S. Plaszczynski, G. Nakamura, C. Deroulers, B. Grammaticos, and M. Badoual

Phys. Rev. E 105, 054151, 2022

We present a family of graphs with remarkable properties. They are obtained by connecting the points of a random walk when their distance is smaller than a given scale. Their degree (number of neighbors) does not depend on the graph's size but only on the considered scale. It follows a gamma distribution and thus presents an exponential decay. Levy flights are particular random walks with some power-law increments of infinite variance. When building the geometric graphs from them, we show from dimensional arguments that the number of connected components (clusters) follows an inverse power of the scale. The distribution of the size of their components, properly normalized, is scale invariant, which reflects the self-similar nature of the underlying process. This allows to test if a graph (including nonspatial ones) could possibly result from an underlying Levy process. When the scale increases, these graphs never tend towards a single cluster, the giant component. In other words, while the autocorrelation of the process scales as a power of the distance, they never undergo a phase transition of percolation type. The Levy graphs may find applications in community detection and in the analysis of collective behaviors as in face-to-face interaction networks.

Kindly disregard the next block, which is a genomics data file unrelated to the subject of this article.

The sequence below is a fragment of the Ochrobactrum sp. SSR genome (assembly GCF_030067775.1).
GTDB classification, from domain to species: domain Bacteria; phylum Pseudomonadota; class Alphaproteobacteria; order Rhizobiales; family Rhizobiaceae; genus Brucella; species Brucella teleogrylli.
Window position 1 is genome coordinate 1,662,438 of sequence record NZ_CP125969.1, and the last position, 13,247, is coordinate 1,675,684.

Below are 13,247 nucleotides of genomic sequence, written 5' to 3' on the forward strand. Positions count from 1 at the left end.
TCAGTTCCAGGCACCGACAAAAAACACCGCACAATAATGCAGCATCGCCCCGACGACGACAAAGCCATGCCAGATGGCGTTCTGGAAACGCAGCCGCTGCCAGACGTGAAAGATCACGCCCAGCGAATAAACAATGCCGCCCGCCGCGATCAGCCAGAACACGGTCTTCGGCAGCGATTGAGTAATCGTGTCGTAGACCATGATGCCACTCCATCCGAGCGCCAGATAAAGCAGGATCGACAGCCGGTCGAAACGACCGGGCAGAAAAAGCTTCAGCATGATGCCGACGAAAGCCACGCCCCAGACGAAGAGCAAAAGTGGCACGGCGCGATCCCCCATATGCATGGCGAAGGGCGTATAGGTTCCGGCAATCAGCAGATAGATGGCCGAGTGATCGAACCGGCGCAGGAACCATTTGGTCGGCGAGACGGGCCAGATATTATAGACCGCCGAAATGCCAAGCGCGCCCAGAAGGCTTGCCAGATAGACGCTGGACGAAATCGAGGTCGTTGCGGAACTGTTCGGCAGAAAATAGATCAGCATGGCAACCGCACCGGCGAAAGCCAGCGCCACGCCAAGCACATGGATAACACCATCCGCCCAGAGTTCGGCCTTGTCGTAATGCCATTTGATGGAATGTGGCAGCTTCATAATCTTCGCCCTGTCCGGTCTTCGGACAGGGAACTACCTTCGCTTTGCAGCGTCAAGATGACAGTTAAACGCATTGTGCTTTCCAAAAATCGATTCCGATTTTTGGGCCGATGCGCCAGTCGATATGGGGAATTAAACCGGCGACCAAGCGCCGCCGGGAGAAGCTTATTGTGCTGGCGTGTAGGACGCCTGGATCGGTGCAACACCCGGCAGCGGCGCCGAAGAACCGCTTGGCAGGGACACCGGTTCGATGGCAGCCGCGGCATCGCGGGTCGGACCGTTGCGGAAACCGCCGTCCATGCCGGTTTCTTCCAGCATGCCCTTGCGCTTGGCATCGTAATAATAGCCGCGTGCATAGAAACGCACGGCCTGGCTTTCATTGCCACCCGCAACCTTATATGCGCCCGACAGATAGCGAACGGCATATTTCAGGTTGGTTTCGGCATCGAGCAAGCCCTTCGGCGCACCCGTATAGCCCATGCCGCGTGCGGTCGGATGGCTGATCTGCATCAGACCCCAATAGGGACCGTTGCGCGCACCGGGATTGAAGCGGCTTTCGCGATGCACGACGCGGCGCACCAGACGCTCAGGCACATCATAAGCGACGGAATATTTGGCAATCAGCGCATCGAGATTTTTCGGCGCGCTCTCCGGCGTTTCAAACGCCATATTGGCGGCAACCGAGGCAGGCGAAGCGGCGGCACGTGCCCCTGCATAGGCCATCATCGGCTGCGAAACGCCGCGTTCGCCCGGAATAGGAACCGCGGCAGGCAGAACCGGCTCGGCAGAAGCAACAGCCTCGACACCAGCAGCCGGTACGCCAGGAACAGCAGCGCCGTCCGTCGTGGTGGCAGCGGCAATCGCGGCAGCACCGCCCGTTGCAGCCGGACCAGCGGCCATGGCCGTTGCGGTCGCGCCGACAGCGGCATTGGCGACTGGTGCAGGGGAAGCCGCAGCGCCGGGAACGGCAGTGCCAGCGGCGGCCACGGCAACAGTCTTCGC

2022-06-01 10:34